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Friday, 8 July 2016

Saturday Story - Visitors (1 of 2)



As we’ve got visitors staying with us for ten days, I thought it appropriate to feature a short story with that title for the Saturday fiction blog slot.

This story was previously published in A Fistful of Legends anthology (2009).




VISITORS

Part 1 of 2

Nik Morton
writing as Ross Morton



“Ma, we’ve got company,” Frank said, pointing beyond the picket fence, to the knoll a mile away on the southern skyline. The dust cloud on the horizon announced their approach.
Kate Bartlett stood still on the porch, the glass jug of lemonade poised for pouring. Seemed like this little reward for Alice and the boys for their efforts with the livestock was going to have to wait. When Bill was away, they were happy to do his chores and milk their two cows and Wilhemina the goat. She brushed a stray wisp of gray-streaked auburn hair behind her ear.
            A strange stillness settled on the land. A few seconds earlier, she’d heard birds chirping, but now there was an eerie silence.
That amount of dust meant a fair number of horses. Kate didn’t think it was a herd of mustang lost their way. Maybe it was cavalry, but she wasn’t going to take a chance. It could be a posse of lawmen or a group of desperadoes. Sure, she prided herself on making strangers welcome, but she still had to be real careful. Some terrible stories came out of the trading post gossip and she was certain that some of them were not fanciful.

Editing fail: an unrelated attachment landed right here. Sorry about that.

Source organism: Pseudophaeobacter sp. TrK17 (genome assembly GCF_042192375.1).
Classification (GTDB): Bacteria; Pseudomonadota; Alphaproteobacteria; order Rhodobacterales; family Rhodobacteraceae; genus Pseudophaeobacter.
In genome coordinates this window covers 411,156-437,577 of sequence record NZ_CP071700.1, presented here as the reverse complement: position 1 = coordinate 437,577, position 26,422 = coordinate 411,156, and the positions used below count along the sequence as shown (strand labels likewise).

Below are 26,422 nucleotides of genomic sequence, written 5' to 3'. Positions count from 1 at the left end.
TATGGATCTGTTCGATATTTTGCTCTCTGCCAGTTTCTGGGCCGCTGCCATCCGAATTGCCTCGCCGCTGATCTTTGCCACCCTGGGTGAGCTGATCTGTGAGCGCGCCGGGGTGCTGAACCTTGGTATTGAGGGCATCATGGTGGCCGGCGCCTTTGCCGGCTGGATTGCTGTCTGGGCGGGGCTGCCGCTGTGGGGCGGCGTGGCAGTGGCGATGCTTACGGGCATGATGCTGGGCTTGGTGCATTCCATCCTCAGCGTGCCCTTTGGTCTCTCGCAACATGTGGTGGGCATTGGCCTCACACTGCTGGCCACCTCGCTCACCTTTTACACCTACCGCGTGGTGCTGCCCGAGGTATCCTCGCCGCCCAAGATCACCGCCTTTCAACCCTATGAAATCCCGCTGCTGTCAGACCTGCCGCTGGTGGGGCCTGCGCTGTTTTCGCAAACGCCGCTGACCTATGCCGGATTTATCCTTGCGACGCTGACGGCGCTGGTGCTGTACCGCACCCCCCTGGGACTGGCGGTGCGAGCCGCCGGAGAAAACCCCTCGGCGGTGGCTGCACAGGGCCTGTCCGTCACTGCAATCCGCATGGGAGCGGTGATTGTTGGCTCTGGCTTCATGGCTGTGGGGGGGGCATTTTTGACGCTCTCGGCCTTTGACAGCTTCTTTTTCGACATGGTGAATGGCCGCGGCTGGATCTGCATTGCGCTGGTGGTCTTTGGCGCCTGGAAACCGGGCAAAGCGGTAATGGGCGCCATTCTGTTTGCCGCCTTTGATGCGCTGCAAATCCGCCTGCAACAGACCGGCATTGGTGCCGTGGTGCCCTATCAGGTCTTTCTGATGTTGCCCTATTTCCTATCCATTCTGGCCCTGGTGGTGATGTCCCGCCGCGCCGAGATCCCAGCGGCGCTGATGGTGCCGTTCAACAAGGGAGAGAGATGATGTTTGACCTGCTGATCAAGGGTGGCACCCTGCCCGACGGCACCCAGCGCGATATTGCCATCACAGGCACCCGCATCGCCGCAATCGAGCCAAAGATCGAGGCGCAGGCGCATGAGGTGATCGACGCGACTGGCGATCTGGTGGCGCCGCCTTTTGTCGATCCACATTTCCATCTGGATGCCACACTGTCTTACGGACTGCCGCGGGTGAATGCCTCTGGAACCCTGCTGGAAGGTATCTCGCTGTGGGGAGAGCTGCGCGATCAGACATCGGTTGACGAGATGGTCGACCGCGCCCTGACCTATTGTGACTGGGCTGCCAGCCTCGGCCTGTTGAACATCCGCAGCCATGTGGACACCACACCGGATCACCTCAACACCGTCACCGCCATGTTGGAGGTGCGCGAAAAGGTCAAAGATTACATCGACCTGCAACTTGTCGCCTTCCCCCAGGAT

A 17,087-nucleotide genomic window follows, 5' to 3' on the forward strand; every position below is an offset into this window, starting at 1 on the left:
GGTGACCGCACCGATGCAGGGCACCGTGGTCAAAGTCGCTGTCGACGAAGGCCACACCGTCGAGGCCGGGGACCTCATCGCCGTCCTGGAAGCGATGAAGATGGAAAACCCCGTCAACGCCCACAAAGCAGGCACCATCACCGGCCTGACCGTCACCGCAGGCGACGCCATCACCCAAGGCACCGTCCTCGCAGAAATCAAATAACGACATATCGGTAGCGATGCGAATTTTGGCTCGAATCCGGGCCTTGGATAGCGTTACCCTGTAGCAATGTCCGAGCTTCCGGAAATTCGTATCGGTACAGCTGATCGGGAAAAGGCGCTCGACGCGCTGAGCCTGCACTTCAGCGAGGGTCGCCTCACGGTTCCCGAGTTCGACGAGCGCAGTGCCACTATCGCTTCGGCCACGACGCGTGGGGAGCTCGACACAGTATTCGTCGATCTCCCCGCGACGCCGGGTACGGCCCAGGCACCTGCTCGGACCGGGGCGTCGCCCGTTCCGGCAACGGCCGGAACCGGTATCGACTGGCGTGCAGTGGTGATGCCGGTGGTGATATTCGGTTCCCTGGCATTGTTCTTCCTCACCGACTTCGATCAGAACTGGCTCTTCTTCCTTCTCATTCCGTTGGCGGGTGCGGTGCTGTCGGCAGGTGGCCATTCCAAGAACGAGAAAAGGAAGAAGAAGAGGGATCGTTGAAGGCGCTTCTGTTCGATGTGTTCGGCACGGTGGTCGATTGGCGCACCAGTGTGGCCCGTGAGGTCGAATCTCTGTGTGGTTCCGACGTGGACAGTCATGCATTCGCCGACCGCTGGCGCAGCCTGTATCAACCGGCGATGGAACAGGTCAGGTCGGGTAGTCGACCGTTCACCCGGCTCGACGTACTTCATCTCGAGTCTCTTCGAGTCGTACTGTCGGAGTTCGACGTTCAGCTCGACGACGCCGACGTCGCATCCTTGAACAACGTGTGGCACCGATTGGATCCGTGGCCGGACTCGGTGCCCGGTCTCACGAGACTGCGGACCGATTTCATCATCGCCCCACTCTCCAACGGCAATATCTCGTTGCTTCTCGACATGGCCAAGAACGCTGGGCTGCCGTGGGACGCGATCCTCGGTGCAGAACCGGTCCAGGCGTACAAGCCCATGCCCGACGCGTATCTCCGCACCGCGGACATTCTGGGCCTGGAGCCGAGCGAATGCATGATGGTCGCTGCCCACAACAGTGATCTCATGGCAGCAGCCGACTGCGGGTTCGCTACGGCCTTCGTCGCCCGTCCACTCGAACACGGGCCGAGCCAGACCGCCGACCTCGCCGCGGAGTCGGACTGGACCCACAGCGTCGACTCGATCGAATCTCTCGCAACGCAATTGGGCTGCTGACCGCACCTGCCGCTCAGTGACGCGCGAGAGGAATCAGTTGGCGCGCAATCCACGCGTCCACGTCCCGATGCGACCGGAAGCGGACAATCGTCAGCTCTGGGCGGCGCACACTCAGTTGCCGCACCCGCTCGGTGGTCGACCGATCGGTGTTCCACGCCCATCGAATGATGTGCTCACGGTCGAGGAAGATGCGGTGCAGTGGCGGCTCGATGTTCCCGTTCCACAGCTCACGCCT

She lowered the jug to the table. “Move the animals into the barn, boys,” she said, careful to keep her tone easy but firm.
“Right, Ma,” said Frank and with his twin brother Ethan he ran down the porch steps, across the unkempt rose garden and leapt over the picket fence. The pair hurried over to the patch of scrub where Willy and the two cows were feeding.
“Alice, fill the buckets and shut the well.”
“Yes, Ma.” The well was to the right, just inside the picket fence, so she didn’t have far to carry the buckets.
They all knew the routine. Prudence was the family’s watchword.
            Determined to show outward calm, Kate picked up her skirts and walked steadily through the open door into the house. Even so, her stomach churned. Funny, how the old fears resurfaced. The older you got, it seems the more you had to lose. Or maybe you just got more cautious and less adventurous. Once inside, she found that she was breathing easier.
            Kate opened the gun-cupboard. On the day they moved into their new cabin, Bill had bought six 1873 Winchesters and twenty boxes of .44 rounds, enough for a small army. That was three years ago and every Saturday since he trained the boys how to shoot. Without fail, they brought home meat for the pot, which suited Kate just fine.